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[rpd] Re: [members-discuss] Virtual Africa is the logical target for IP address colonists
seun.ojedeji at gmail.com
Thu Jun 19 08:08:40 UTC 2014
On Thu, Jun 19, 2014 at 2:30 AM, Kofi ansa akufo <kofi.ansa at gmail.com>
> Hello All
> It seems for some reason I have missed out on the mail-lists (both
> members-discuss and rpd) discussions. Perhaps been blocked from the lists
> due to criticism.
Don't think so because i am receiving this mail through the list. Besides,
i don't see why such will be done. Nevertheless it could be worth exploring
if you think otherwise.
> What I am driving at is to stop drafting "Policies" that will stop
> prospective business to get our internet resources
Can you define prospective business in this context? is it a business that
intends to use the resources outside of this region OR a business that
intends to use it in this region?
> but rather consider policies that will enable the continent take advantage
> of the huge backbone capacity to improve infrastructure and education.
> Policies that will indirectly spark collaborations to address problems such
> as NOT having enough, cheap and reliable POWER to make new emerging
> businesses such as data centers to flourish in our region.
Me thinks this is what we all have been alluding to...generally creating
policies that improves development in our region.
> Those are the major consumers of internet resources in the other regions.
> "What is the use of a father holding on to funds whilst his kids stay at
> home not going to school - whilst he ignorantly keeps on telling everyone
> he is saving for their future welfare" - AFRINIC's struggle to remain as a
> "relevant" not-for-profit organization will be in vain if we dont adapt an
> open approach to collaborate to resolve the issues.
Do you have a suggestion on other open approach to collaborating apart from
the rpd list and public policy meeting?
> The organization even faces more challenges especially when it is left at
> the mercy of few people who are not open to criticism and seek to rather
> coverup issues rather than address them objectively.
Not sure i got this part, are we still talking about proper management of
our IP resource?
> IPv4 will inevitably be exhausted so the question is NOT WHAT but How is
> AfriNIC trainings (especially IPv6) impacting on the adoption of the larger
> address space by our community members. How many training sessions have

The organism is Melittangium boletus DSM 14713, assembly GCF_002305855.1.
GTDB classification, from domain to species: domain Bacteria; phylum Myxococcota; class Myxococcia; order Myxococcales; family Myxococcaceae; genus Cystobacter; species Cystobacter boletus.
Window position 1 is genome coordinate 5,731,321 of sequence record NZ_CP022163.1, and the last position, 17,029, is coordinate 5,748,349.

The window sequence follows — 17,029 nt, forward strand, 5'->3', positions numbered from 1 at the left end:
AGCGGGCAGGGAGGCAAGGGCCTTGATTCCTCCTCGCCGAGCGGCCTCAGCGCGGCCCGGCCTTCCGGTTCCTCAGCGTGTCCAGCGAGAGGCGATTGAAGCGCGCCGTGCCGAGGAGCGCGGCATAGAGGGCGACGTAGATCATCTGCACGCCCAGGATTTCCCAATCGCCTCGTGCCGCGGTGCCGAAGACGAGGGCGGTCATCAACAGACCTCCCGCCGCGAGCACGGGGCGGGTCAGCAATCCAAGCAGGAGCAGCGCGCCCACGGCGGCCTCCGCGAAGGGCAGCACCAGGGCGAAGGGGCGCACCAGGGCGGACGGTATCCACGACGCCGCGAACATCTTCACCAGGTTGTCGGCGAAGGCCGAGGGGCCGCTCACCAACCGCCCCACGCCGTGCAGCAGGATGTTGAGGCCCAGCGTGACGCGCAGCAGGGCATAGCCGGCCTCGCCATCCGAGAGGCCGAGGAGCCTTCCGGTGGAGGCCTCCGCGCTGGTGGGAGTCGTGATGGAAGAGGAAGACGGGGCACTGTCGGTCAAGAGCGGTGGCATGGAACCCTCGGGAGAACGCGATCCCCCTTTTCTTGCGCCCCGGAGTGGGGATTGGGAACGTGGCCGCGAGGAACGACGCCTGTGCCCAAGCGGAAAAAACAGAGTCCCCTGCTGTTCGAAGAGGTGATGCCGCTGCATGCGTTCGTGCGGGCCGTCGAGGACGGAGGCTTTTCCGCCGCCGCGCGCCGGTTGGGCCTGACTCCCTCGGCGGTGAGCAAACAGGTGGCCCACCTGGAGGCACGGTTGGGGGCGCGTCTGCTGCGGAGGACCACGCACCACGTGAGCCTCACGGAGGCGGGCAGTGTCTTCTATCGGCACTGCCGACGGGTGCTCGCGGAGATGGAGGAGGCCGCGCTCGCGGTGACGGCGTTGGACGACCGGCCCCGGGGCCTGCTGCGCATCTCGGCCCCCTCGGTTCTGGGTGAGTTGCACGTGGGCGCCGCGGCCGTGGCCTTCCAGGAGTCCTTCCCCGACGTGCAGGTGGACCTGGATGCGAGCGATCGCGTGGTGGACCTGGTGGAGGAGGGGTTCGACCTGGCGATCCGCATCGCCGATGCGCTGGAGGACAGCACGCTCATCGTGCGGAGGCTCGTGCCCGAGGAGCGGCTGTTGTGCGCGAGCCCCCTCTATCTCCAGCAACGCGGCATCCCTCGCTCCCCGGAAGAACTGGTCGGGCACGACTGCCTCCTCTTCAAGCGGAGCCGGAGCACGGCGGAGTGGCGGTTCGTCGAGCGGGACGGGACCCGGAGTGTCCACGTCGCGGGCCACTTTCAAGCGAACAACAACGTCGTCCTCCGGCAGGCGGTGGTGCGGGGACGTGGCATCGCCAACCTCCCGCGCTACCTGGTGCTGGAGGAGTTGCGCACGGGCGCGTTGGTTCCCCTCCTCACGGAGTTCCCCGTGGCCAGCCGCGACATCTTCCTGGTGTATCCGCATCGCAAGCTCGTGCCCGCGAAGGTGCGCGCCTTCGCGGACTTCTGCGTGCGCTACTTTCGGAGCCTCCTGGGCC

> been conducted in the past 3 years and how many service provider attendants
> at these sessions have moved on to deploy v6 on their network? How many of
> the service providers and carriers who are members of the community have
> deployed native v6? What are the challenges they face - is it financial? is
> it technical?
There is a saying that you can take a horse to the river but you can't
force it to drink. Me and you are all concerned that ISPs are not
deploying/integrating v6 at a desired rate, however me and you also know
that there is a limit of enforcement that the RIR can do. Nevertheless, i
agree that it may be good to explore the possible barriers. Although at
this point, i doubt its on technical expertise reason.
> We should stop hiding behind "you can force a horse to the river but you
> cant force it to drink"
Wow! i had just used this proverb up there ;)
> I believe the management structure needs to be reviewed right from the top
> in the organisation - "heads must roll" - if necessary.
This will be up to the AFRINIC members/board to determine. Nevertheless if
the larger PDWG thinks some part of the policy is not being adhered to, it
will be good to hear those specifics.
> On 18 June 2014 22:58, Adiel Akplogan <adiel at afrinic.net> wrote:
> > [I think that the discussion has taken a path which now need it to be
> moved to the rpd list]
> > On Jun 18, 2014, at 17:13 PM, Douglas Onyango <ondouglas at gmail.com>
> >> On 18 June 2014 12:02, Adiel Akplogan <adiel at afrinic.net> wrote:
> >>> In this discussion I don't think the real challenge is about
> organisations that already have a well established footprint in the region
> trying to expend their network out of Africa, but rather about how far an
> IP Analyst can go using his/her own judgment in cases where a company (new
> or not) recently decide to enter the IP service business/market and is
> requesting resources that will obviously be used in majority (up to 5%-90%
> as we already seen) outside of the region.
> >> I agree with the problem description. I have said the same thing in a
> >> previous email and also mentioned that the policy I am drafting will
> >> strike a balance between the two interests.
> > Good to hear this.
> > - a.
> > _______________________________________________
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> > rpd at afrinic.net
> > https://lists.afrinic.net/mailman/listinfo.cgi/rpd
> rpd mailing list
> rpd at afrinic.net
*Seun Ojedeji,Federal University Oye-Ekitiweb: http://www.fuoye.edu.ng
<http://www.fuoye.edu.ng> Mobile: +2348035233535**alt email:
<http://goog_1872880453>seun.ojedeji at fuoye.edu.ng
<seun.ojedeji at fuoye.edu.ng>*
The key to understanding is humility - my view !
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